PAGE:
Sadly, the latest testing data from Ontario’s Education and Quality and Accountability Office is unsurprising: Student performance in mathematics is continuing its downward trend for the fifth straight year.Common Core implementation, anyone?
It doesn’t matter whether your child attends a highly sought-after public school, or a not so stellar one: Chances are the school’s math scores are declining. The provincial government has blamed teachers’ weak backgrounds in math, recognizing that students need more support, but it has not retooled the curriculum.
There is an emerging and disturbing consequence. Families that can afford it are opting in record numbers for private tutoring, while those that cannot are stuck with the status quo. The result is a de facto two-tier system, though the government has undertaken to offer a quality, accessible education to all.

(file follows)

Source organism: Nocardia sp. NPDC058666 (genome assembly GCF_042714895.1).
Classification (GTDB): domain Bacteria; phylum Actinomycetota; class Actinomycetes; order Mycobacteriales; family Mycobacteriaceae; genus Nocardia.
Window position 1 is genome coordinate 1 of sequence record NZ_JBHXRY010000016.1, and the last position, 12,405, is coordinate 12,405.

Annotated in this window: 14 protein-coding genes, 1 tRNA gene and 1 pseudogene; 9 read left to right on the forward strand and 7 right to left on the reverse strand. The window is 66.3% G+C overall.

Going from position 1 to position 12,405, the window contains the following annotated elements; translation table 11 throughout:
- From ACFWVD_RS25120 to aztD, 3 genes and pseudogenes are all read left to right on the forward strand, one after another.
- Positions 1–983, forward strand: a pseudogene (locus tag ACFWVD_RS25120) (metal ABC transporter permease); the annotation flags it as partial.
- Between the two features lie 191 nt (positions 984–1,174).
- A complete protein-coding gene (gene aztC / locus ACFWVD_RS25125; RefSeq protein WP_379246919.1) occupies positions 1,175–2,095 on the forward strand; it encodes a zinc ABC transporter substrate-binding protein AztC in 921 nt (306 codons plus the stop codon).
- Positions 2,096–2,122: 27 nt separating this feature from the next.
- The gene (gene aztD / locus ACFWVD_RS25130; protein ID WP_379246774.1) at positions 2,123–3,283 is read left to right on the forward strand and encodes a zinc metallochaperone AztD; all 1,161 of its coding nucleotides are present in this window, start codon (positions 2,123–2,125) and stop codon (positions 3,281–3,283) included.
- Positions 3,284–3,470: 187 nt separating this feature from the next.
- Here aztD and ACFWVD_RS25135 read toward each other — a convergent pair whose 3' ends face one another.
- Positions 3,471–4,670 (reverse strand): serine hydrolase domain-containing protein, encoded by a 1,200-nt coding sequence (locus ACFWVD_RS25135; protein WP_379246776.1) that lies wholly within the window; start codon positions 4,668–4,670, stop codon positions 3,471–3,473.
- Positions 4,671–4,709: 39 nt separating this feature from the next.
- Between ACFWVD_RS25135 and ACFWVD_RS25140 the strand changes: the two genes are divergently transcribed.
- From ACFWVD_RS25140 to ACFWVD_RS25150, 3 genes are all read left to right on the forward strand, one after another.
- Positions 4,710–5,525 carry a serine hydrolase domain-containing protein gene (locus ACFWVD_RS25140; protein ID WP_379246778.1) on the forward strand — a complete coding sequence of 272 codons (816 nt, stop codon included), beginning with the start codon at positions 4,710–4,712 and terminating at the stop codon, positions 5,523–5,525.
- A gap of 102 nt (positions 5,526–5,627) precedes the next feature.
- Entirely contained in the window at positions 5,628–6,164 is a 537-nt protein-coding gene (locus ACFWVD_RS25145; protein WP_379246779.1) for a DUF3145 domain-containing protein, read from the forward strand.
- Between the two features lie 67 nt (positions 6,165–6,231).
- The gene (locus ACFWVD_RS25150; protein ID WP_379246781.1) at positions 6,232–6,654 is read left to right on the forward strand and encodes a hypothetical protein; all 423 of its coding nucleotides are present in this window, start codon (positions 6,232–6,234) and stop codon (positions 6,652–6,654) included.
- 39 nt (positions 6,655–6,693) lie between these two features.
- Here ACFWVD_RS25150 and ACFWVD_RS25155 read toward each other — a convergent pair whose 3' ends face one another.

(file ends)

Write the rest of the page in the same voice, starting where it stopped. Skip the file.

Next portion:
The current curriculum is grounded in “discovery learning,” in which students use their own learning styles to explore math. The emphasis is on problem-solving techniques, real-world applications and greater creativity. The problem is that students don’t have the basics on which to build.
Sunday, September 22, 2013
It's Not Just In The US
I doubt anyone would ever go for this idea, but just imagine for a minute how interesting it would be if, instead of curriculum decisions' being made at the state/province or district or school level, they were actually made at the teacher level? The source of the problems mentioned in this story would be made clear, the choices placed in stark relief, but I genuinely believe there are interests out there who, for political reasons, do not want this problem solved: